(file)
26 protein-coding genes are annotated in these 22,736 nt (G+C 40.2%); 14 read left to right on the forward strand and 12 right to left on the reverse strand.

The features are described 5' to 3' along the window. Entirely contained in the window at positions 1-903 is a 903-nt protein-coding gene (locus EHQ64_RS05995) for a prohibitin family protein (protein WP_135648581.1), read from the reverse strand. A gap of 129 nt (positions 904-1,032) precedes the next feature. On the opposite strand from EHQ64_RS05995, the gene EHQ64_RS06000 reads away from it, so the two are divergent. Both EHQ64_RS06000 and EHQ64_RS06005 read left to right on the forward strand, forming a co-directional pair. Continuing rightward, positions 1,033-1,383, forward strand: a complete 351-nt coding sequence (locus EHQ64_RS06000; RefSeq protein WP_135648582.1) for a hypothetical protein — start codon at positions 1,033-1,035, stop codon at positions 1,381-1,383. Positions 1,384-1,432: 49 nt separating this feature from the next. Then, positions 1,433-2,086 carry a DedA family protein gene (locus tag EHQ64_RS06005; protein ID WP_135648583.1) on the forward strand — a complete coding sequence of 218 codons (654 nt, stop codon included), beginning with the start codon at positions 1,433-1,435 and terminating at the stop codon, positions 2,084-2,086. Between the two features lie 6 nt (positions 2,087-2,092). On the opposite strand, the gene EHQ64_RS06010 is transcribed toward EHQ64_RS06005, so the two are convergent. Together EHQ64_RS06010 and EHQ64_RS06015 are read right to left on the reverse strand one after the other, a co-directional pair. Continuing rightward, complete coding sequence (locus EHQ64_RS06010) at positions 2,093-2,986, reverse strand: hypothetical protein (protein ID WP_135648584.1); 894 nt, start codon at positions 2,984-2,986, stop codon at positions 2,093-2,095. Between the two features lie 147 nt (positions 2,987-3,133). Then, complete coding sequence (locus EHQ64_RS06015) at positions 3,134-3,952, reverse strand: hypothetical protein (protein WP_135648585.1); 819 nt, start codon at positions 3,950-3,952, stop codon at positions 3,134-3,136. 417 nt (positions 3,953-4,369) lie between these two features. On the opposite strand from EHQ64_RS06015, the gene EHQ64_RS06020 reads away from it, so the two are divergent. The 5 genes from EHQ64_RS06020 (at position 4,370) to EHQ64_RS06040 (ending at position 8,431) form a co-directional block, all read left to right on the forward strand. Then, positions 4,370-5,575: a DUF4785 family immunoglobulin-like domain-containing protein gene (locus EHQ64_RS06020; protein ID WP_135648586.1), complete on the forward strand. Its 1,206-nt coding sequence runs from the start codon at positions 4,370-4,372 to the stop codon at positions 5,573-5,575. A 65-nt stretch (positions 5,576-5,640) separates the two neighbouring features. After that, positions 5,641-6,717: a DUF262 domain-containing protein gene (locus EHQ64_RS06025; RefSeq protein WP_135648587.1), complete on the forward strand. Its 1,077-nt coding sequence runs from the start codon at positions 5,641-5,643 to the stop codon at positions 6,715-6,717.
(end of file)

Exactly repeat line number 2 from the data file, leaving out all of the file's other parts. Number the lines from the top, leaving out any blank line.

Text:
The features are described 5' to 3' along the window. Entirely contained in the window at positions 1-903 is a 903-nt protein-coding gene (locus EHQ64_RS05995) for a prohibitin family protein (protein WP_135648581.1), read from the reverse strand. A gap of 129 nt (positions 904-1,032) precedes the next feature. On the opposite strand from EHQ64_RS05995, the gene EHQ64_RS06000 reads away from it, so the two are divergent. Both EHQ64_RS06000 and EHQ64_RS06005 read left to right on the forward strand, forming a co-directional pair. Continuing rightward, positions 1,033-1,383, forward strand: a complete 351-nt coding sequence (locus EHQ64_RS06000; RefSeq protein WP_135648582.1) for a hypothetical protein — start codon at positions 1,033-1,035, stop codon at positions 1,381-1,383. Positions 1,384-1,432: 49 nt separating this feature from the next. Then, positions 1,433-2,086 carry a DedA family protein gene (locus tag EHQ64_RS06005; protein ID WP_135648583.1) on the forward strand — a complete coding sequence of 218 codons (654 nt, stop codon included), beginning with the start codon at positions 1,433-1,435 and terminating at the stop codon, positions 2,084-2,086. Between the two features lie 6 nt (positions 2,087-2,092). On the opposite strand, the gene EHQ64_RS06010 is transcribed toward EHQ64_RS06005, so the two are convergent. Together EHQ64_RS06010 and EHQ64_RS06015 are read right to left on the reverse strand one after the other, a co-directional pair. Continuing rightward, complete coding sequence (locus EHQ64_RS06010) at positions 2,093-2,986, reverse strand: hypothetical protein (protein ID WP_135648584.1); 894 nt, start codon at positions 2,984-2,986, stop codon at positions 2,093-2,095. Between the two features lie 147 nt (positions 2,987-3,133). Then, complete coding sequence (locus EHQ64_RS06015) at positions 3,134-3,952, reverse strand: hypothetical protein (protein WP_135648585.1); 819 nt, start codon at positions 3,950-3,952, stop codon at positions 3,134-3,136. 417 nt (positions 3,953-4,369) lie between these two features. On the opposite strand from EHQ64_RS06015, the gene EHQ64_RS06020 reads away from it, so the two are divergent. The 5 genes from EHQ64_RS06020 (at position 4,370) to EHQ64_RS06040 (ending at position 8,431) form a co-directional block, all read left to right on the forward strand. Then, positions 4,370-5,575: a DUF4785 family immunoglobulin-like domain-containing protein gene (locus EHQ64_RS06020; protein ID WP_135648586.1), complete on the forward strand. Its 1,206-nt coding sequence runs from the start codon at positions 4,370-4,372 to the stop codon at positions 5,573-5,575. A 65-nt stretch (positions 5,576-5,640) separates the two neighbouring features. After that, positions 5,641-6,717: a DUF262 domain-containing protein gene (locus EHQ64_RS06025; RefSeq protein WP_135648587.1), complete on the forward strand. Its 1,077-nt coding sequence runs from the start codon at positions 5,641-5,643 to the stop codon at positions 6,715-6,717.